Thursday, December 30, 2010

Reasons for Resonance

Ideas are like electrons. When shared among many people, ideas may resonate, leading to a more stable idea. A more stable idea is a stronger idea. Some might argue that prejudice is a strong idea that finds resonance among groups of like people. True enough. The notion is independent of whether an idea is "good" or "bad."

The quantum mechanical concept of resonance was introduced by Heisenberg in 1926: a discussion of the quantum states of the helium atom. He compared the structure of the helium atom with the classical system of resonating coupled harmonic oscillators. Linus Pauling used this analogy to introduce his resonance theory in 1928. In the classical system, the coupling produces two modes, one of which is lower in frequency than either of the uncoupled vibrations; quantum-mechanically, this lower frequency is interpreted as a lower energy. link
Such resonance is really an energy exchange mechanism via coupling. Pauling showed that whenever there is resonance between two or more parts, the whole is stabilized. Such resonance differs from mere conjugation: conjugation is just a yoking together--there is no implicit notion of resonance. Resonance requires certain other features--foremost a recognizable likeness (symmetry) and ideally a ring structure (which brings up obvious symbolism).

The notion of resonance extends beyond quantum mechanics and chemistry into mechanics and social interactions. link. It also holds for pair-bonding interactions of other sorts. Communicative resonance spans a greater range of communicative space. The same idea may stimulate two or more people at two different locations.  Excitation at one level excites another at a different level. The message resonates right between them-as if through thin air. But there is no real sense of the message being above or below the two: what counts in the quantum mechanical version is the energy overlap and symmetry.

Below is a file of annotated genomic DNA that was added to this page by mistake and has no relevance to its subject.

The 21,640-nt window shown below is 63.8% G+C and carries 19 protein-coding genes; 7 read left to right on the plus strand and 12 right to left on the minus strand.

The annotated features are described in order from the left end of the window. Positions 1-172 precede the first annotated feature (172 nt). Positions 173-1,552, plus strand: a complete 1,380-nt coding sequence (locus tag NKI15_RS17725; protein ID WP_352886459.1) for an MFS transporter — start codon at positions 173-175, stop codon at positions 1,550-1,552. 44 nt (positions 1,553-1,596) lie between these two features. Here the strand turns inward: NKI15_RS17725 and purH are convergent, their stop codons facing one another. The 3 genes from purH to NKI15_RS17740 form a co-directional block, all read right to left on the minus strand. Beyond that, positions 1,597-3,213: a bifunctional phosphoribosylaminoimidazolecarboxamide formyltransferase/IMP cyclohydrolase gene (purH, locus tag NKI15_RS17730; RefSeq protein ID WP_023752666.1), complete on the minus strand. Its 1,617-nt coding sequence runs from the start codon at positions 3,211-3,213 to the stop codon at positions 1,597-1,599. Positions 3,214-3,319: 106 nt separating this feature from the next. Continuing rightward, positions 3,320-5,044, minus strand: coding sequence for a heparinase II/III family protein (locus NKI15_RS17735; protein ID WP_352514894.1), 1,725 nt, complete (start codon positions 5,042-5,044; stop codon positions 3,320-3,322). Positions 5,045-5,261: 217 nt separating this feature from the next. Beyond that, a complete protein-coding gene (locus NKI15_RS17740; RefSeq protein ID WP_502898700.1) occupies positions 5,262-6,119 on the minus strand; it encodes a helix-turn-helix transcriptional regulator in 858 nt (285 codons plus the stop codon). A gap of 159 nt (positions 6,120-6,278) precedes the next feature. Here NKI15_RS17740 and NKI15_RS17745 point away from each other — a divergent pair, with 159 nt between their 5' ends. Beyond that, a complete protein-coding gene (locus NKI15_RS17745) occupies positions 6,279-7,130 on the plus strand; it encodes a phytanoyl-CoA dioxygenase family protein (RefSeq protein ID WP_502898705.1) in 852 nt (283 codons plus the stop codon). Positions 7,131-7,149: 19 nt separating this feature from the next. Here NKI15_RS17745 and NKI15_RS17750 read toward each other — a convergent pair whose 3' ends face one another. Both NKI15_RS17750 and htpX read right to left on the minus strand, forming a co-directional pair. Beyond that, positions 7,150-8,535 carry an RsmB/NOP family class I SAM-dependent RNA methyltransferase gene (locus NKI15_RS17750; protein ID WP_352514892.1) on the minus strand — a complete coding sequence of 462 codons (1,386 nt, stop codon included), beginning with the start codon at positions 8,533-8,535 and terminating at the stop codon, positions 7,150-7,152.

1. Resonance in a compound doesn't necessarily lower the potential energy of the individual atoms does it?

  2. In Pauling's valence bond theory, yes delocalization lowers the ground state energy of the two or more atoms which are already joined. It's a given that the energies of the individual atoms is lowered by joining, otherwise they wouldn't bond.

    Molecular orbital theory already includes the concept of delocalized electrons and therefore has no need of the concept of resonance.

    Sheesh, I smell another blog post.

    Still enjoying your book and worrying about all that gold.

  3. @LL A conceptual problem I have with molecular orbital theory is imagining a pair of electrons delocalized over an entire very large molecule, say like graphite.

    VB theory teaches more of a localized between atoms picture.

  4. Dr. Heisenberg's theory has been extrapolated recently by quantum physicists to suggest that at times electrons actually 'wink out' and then 'wink back' into existence - calling for the possibility that they are also shared interdimensionally. While it sounds like weird science, almost all quantum physics defies logic from a strictly lay perspective of space-time.

  5. I think you just lost me there LL. I was aware that electrons could tunnel through potential barriers but winking in and winking out is beyond my ken.
    Can you link to a deeper discussion?